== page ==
account of the moratorium," India said.
"It is, therefore, erroneous to claim on the basis of a study
done on physical trade of products that the moratorium on ET has a
minimal negative impact on custom revenues of developing countries,"
India pointed out.
Worse still, the developing and least-developed countries are unable
to impose "internal charges" due to online trade.
Since all products imported into a country are subjected to "internal
duties such as manufacturing tax or sales tax or value added tax (VAT)
or goods and services tax (GST)," governments find it difficult
to levy such taxes on electronic transmissions.
At a time when e-commerce is dominated by super platforms such as
Amazon and Alibaba among others, the developing and least-developed
countries find it difficult to tax these super platforms.
India cited several OECD studies that focussed on tax challenges of
the digital economy, including the concept of "Base Erosion and
Profit Shifting" (BEPS) which refers to tax avoidance strategies
that exploit gaps and mismatches in tax rules to artificially shift
profits to low or no-tax locations.
Ambassador Deepak quoted the case of Facebook, saying that it "generates
huge profits from its India operation where almost 20% of its global
users are located, but pays an abysmal 0.06% of its total tax outgo
to the Indian government."
Therefore, he said, "the moratorium deprives developing countries
& LDCs, which are large recipients of online traded goods or ET
and have higher tariff rates bound at the WTO, of huge customs revenue."
Against this backdrop, "as online cross-border trade is exploding,
the loss in revenue is also cascading steeply," India said.
More disturbingly, the loss in customs revenue "is augmented
by the additional loss of domestic taxes, making digital trade a huge
revenue loss-making proposition for most developing countries &
LDCs," India argued.
The moratorium, according to India, is replete with negative impacts
on "the efforts of many developing countries, which are laggards
as far as digital industrialization is concerned, to industrialize
Without naming the US which is levying additional duties to protect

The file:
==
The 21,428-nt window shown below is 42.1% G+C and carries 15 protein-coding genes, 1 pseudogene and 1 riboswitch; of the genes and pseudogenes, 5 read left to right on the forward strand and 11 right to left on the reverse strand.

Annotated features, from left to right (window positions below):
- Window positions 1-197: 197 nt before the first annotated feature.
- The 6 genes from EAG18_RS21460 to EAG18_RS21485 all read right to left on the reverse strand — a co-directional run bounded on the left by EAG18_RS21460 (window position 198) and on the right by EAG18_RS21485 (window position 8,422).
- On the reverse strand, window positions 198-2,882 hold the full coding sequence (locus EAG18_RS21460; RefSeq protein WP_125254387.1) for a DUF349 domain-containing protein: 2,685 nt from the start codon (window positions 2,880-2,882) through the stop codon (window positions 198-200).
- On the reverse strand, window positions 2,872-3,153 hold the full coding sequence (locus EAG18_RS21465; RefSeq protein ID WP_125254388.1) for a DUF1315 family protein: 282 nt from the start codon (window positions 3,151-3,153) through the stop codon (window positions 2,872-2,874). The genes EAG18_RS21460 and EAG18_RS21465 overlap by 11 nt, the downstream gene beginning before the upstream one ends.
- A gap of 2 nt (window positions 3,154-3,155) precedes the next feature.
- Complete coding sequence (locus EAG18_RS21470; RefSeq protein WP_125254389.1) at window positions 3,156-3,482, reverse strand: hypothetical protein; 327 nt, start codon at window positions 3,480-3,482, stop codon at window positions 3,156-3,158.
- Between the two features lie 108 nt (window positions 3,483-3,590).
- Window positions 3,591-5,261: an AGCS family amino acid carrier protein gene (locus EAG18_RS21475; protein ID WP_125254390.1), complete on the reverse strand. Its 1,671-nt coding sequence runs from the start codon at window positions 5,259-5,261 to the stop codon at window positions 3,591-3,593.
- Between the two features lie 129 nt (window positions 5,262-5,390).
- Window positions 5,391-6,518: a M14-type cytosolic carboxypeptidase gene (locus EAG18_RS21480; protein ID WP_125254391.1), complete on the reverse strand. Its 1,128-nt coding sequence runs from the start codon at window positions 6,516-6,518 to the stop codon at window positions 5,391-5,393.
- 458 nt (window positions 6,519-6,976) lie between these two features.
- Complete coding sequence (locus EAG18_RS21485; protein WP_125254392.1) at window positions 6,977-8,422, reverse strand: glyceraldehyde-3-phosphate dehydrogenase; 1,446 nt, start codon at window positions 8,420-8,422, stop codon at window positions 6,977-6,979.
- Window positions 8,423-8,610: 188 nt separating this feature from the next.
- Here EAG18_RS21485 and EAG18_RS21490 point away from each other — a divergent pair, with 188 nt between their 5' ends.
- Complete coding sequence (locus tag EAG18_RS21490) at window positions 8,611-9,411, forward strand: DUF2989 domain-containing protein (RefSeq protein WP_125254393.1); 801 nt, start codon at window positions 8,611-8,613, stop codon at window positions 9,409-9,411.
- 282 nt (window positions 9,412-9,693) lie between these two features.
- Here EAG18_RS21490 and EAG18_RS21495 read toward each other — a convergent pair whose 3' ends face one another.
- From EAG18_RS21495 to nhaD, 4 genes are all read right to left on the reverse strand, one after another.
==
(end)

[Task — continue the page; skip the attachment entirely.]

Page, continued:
its domestic steel, aluminum and other industries, India said members
"know how tariffs play an important role in protecting infant
industries from older and established overseas competitors until they
have attained some economies of scale."
Small wonder that "custom-free imports of digital products will
hinder the growth of the infant digital industry in developing countries,"
Ambassador Deepak said that the moratorium has a "ruinous impact
of digitization on SMEs [small and medium enterprises] in developing
countries & LDCs."
According to a United Nations Conference on Trade and Development
(UNCTAD) study of 2017, "three countries, namely, China, USA
and UK have captured around 70% of the cross-border e-commerce market."
Such a concentration of e-commerce has harmed SMEs in other developing
"Given low levels of broadband penetration and the fact that
only 5% [of] people in developing countries use e-commerce platforms,
the probability of domestic e-commerce to grow in the developing countries
and benefit their SMEs appears to be low," India argued.
"The monopoly pricing powers of behemoths that run platforms
can force sub-optimal contracts on SMEs. Thus, in these countries
digital trade or ETs is harming rather than helping the cause of SMEs,
contrary to what some would want us to believe," India maintained.
Moreover, "with the advent of Industry 4.0, propelled by internet
of things and new technologies like 3D printing and artificial intelligence,
the number of products which can be transmitted electronically will
increase exponentially," India said.
In effect, "the GATT tariff commitment of Members - the bound
rates - of these digitized products will get undermined as more and
more trade moves online," India cautioned.
At a time when "virtually all non-agricultural manufacturing
products can be digitized and, therefore, transmitted electronically,
the moratorium on application of customs duties on ET will be akin
to reducing bound rates to zero on all manufactured products!"
"In other words, the e-commerce moratorium will render meaningless
the existing GATT bound rates, which are typically higher in developing
countries and for which they have made payments in the Uruguay Round,"
Ambassador Deepak said there is "an urgent need for the developing
countries and LDCs to develop their digital capacities for facing
the growing challenge of digital trade" - which will "require
developing national digital industrial policies which match the level
and pace of their digital development."
"For designing such policies it is extremely important for developing
countries to preserve policy and regulatory space in the WTO,"
Given the huge size of the online markets which runs into trillions
of dollars, "even if 10% of this is cross-border ETs, as broad
estimates show, the moratorium is preventing the levy of tariffs on
more than a 100 billion US dollars of trade", with the developing
countries and LDCs being the victims, India maintained.